6. Here begins the portion relating to the Gentile world, as the former portion related to Israel. Before the end the Gospel is to be preached for a WITNESS unto all nations: not that all nations shall be converted, but all nations shall have had the opportunity given them of deciding whether they will be for, or against, Christ. Those thus preached to are "they that dwell (so A, Coptic, and Syriac read. But B, C, Origen, Vulgate, Cyprian, 312, read, 'SIT,' compare Mt 4:16; Lu 1:79, having their settled home) on the earth," being of earth earthy: this last season of grace is given them, if yet they may repent, before "judgment" (Re 14:7) descends: if not, they will be left without excuse, as the world which resisted the preaching of Noah in the the hundred twenty years "while the long-suffering of God waited." "So also the prophets gave the people a last opportunity of repentance before the Babylonian destruction of Jerusalem, and our Lord and His apostles before the Roman destruction of the holy city" [Auberlen]. The Greek for "unto" (epi, in A and C) means literally, "upon," or "over," or "in respect to" (Mr 9:12; Heb 7:13). So also "TO every nation" (Greek, "epi," in A, B, C, Vulgate, Syriac, Origen, Andreas, Cyprian, and Primasius). This, perhaps, implies that the Gospel, though diffused over the globe, shall not come savingly unto any save the elect. The world is not to be evangelized till Christ shall come: meanwhile, God's purpose is "to take out of the Gentiles a people for His name," to be witnesses of the effectual working of His Spirit during the counter-working of "the mystery of iniquity."

everlasting gospel—the Gospel which announces the glad tidings of the everlasting kingdom of Christ, about to ensue immediately after the "judgment" on Antichrist, announced as imminent in Re 14:7. As the former angel "flying through the midst of heaven" (Re 8:13) announced "woe," so this angel "flying in the midst of heaven" announced joy. The three angels making this last proclamation of the Gospel, the fall of Babylon (Re 14:8), the harlot, and the judgment on the beast worshippers (Re 14:9-11), the voice from heaven respecting the blessed dead (Re 14:13), the vision of the Son of man on the cloud (Re 14:11), the harvest (Re 14:15), and the vintage (Re 14:18), form the compendious summary, amplified in detail in the rest of the book.

God having in a vision showed unto his servant John the reign and rage of antichrist, Revelation 13:1-18, and in this chapter the care he would extend toward his church for the preservation of a godly seed during his reign, he now cometh by further visions to instruct him in what should be done during antichrist’s reign of forty-two months. The gospel should be preached: this I take to be the substance of this verse. This angel seems to me to represent faithful ministers’ speed and diligence to preach the gospel in all parts of the world. It is called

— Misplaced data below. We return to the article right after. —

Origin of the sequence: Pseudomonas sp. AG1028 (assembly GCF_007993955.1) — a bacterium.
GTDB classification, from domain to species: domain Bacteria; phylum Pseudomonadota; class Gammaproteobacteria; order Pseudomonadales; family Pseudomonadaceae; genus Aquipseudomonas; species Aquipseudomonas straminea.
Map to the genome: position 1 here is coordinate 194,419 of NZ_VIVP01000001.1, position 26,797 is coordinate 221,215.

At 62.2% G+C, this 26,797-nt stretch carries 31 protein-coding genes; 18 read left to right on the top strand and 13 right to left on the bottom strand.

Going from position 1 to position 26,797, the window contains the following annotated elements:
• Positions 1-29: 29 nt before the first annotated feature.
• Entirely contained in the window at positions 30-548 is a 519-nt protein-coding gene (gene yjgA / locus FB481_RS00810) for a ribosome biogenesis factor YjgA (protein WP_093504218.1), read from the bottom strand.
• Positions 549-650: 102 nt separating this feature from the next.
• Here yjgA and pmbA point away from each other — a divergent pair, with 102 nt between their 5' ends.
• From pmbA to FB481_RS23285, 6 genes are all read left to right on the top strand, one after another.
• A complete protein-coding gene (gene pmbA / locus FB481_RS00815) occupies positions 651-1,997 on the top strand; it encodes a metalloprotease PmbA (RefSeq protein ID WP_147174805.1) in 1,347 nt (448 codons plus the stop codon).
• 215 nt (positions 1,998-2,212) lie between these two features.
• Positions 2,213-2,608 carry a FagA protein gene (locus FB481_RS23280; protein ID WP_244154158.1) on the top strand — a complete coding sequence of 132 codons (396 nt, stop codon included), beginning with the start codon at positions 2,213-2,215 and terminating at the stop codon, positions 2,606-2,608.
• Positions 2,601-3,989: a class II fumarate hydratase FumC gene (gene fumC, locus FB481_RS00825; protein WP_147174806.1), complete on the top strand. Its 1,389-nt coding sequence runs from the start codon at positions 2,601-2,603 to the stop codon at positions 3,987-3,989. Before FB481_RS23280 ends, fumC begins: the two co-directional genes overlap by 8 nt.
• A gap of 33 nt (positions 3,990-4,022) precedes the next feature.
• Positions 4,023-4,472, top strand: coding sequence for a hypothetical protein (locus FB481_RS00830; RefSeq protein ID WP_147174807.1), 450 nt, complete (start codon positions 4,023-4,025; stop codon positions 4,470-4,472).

the everlasting gospel, either with reference to the time past, as much as to say, the old gospel; or to the time to come, it being that doctrine of salvation, besides which there neither is, nor ever shall be, revealed any other while the world endureth, Acts 4:12.

And I saw another angel,.... This is to be understood not of one of the ministering spirits so called; for though wings are sometimes ascribed to angels, and Gabriel is said to fly swiftly; and though they desire to look into the mysteries of the everlasting Gospel, yet the preaching of that is not committed to any of them; but a minister of the Gospel is intended, who is the angel of the church, for in this book pastors of churches are so called, Revelation 1:20; and not a single minister of the Gospel is meant, but a set of Gospel ministers; and some think that those are designed who appeared in the eighth and ninth centuries, both in the eastern and western empire, against the worshipping of images; since this angel calls upon the inhabitants of the earth to fear God, give glory to him, and worship him, and not images; but there was little of the everlasting Gospel preached in those times. Others are of opinion that those who preceded, and led on to the Reformation, are pointed at by this angel, such as Wickliff in England, Franciscus Petrarcha in Italy, John Huss and Jerom of Prague in Bohemia, with others; but these also had not the everlasting Gospel in its clearness and purity, nor did they preach it to all the inhabitants of the earth; rather I think a set of Gospel preachers are intended, who will appear at the beginning of the spiritual reign of Christ, and will be a means of ushering it in; and these are the watchmen of Zion, who will give the Lord no rest till he has made Jerusalem the praise of the whole earth; and who will then see eye to eye in Gospel mysteries, and will publish good tidings of peace and salvation, and proclaim Zion's King reigning, Isaiah 62:6; this angel is called "another", being distinct from the voice heard Revelation 14:2, though he is the first with respect to the following angels, as appears from Revelation 14:9; the place where John saw this angel, and the position he was in, follow: